Restaurant owners often hire general managers, or GMs, to look after daily operations. Finding the best person for the job requires an in-depth interview to look for traits of ethics, trustworthiness, and experience—as well as a personality that reflects your business values. Interviewing a potential GM takes time and effort, and has a big impact on your restaurant’s future success. Here are our top six interview questions for finding and hiring the best general manager for your restaurant:
Ask About Work Background
An experienced restaurant manager is more apt to have the knowledge, background and confidence you want to take your establishment forward. At least five years’ experience is a common requirement, but it depends on how long your restaurant has been open, and what you expect from your manager. It is important to keep in mind that experienced candidates will have a greater awareness of restaurant operations, but they may also have their own ideas about how to run the show.
Interview tip: Ask the candidate to recall specific job requirements and day-to-day tasks to help you learn about his or her specific experience.
Determine the Candidate’s Work Ethic
When you hire someone with a great work ethic, it’s easier to ask for the same in return from your restaurant employees. Make sure you can count on your manager to show up on time, complete their tasks (such as inventory management, ordering and even cleaning) and show a great attitude. In essence, make sure he or she is dependable, and can set a strong example.
Interview tip: Ask the candidate to give an example of their work ethic, and what that means for a kitchen crew.
Contact Ever Reference
Checking references is a good hiring practice no matter the industry. When you contact a job candidate’s references on his or her resume, you can get a good idea of work history, strengths and weaknesses, and personal interaction on the job. These are often things you cannot find out until after the hiring process is complete.
Interview tip: Follow the interview with phone calls to at least three references. Ask for examples of when the candidate had outstanding performance, or what reasons (if any) a reference might withhold a recommendation.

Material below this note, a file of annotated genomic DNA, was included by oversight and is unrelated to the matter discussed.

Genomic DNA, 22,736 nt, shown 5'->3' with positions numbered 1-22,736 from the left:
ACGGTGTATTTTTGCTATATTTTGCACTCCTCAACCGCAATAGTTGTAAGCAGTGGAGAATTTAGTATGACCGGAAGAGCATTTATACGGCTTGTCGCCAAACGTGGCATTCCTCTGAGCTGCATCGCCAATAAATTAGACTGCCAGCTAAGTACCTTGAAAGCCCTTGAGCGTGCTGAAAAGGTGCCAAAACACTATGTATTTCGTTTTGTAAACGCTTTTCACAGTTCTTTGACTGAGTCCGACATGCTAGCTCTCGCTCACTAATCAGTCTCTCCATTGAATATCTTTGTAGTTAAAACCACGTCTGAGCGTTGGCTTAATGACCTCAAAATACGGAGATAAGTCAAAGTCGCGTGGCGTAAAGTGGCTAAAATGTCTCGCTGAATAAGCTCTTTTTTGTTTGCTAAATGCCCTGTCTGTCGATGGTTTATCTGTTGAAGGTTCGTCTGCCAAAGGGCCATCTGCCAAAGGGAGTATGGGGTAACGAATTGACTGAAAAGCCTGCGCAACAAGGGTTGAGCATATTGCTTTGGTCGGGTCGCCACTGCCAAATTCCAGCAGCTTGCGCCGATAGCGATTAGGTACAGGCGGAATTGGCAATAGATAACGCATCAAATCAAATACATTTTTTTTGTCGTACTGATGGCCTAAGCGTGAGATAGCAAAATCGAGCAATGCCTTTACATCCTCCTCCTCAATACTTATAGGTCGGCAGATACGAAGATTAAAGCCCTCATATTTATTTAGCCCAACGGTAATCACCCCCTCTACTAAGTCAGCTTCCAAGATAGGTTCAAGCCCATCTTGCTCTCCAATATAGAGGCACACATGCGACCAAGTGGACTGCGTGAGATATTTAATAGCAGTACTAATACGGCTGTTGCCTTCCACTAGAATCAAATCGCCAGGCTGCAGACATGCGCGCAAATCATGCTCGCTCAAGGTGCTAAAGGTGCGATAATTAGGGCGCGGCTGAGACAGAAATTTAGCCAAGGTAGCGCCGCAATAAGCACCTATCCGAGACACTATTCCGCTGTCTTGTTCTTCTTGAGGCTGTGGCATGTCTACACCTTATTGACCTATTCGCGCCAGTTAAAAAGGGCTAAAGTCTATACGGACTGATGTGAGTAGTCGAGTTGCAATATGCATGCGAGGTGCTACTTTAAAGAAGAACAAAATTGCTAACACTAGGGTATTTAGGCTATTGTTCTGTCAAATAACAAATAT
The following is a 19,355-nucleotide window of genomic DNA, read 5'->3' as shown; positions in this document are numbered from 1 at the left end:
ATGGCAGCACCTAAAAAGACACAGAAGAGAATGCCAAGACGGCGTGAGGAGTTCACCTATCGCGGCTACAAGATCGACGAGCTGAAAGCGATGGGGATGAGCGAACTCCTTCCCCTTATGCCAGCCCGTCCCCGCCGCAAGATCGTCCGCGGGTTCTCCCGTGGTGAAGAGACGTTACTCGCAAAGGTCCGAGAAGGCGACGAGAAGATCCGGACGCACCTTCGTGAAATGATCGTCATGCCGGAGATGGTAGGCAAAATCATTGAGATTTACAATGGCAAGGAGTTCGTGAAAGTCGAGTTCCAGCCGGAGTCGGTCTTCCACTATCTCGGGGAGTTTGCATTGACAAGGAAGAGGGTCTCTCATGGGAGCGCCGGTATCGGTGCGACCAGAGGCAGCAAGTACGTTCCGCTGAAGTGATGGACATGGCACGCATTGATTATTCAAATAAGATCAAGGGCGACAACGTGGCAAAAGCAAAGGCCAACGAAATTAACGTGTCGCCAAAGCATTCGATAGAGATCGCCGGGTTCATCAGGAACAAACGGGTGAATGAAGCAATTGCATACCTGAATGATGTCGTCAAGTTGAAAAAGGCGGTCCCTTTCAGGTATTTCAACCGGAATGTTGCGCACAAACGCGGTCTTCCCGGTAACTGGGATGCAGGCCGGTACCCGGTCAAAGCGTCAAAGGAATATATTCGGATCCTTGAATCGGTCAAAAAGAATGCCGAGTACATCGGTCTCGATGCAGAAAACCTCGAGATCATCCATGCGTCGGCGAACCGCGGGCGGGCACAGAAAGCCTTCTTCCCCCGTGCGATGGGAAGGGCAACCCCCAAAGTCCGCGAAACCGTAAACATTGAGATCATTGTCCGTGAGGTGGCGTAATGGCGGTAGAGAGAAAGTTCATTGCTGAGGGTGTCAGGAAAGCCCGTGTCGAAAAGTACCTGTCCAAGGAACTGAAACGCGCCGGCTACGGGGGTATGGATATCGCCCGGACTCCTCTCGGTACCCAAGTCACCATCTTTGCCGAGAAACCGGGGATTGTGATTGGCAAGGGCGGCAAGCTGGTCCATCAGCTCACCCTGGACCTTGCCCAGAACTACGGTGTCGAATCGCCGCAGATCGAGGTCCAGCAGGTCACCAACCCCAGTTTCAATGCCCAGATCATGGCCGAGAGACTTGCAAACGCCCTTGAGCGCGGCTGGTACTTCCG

Look for Supervisory Experience
A crucial aspect of the restaurant manager’s job involves supervising and training. Not only will he or she oversee operations, but also manage employees. Traits like assertiveness, strong communication, listening skills and the ability to coach are crucial. Consider how this person will interact with you as the owner as well as your staff members.
Interview tip: Ask questions that require the candidate to consider different on-the-job scenarios, such as employee training skills and conflict resolution tactics.
Check For Cash-handling Skills
Part of the manager’s duties typically include handling cash on a daily basis. He or she must be able to count cash, operate a cash register, work the bar, and handle a customer’s check without ending up over or under at the end of the night. The restaurant manager may also perform bookkeeping tasks, which requires accurate money-management skills and computer literacy.
Interview tip: Ask the candidate to run through a scenario of counting back change, balancing a cash drawer, or locating an error in a P&L sheet.
Be Honest About “outside” Requirements
If the restaurant manager position requires work outside of normal restaurant hours or locations, be up front about it. This includes daily expectations before open and after close as well as any catering events, festivals or parties that require supervision or attendance.
Interview tip: Explain your expectations to the GM candidate from the get-go, and ask for an honest response.
Great restaurant managers can be difficult to find, but good candidates are out there. Gather a list of expectations and nail down your core requirements. When you prepare with the right questions, you can feel confident that in choosing a great restaurant manager. Make it your goal to find someone who will care for your restaurant just as well as you could yourself.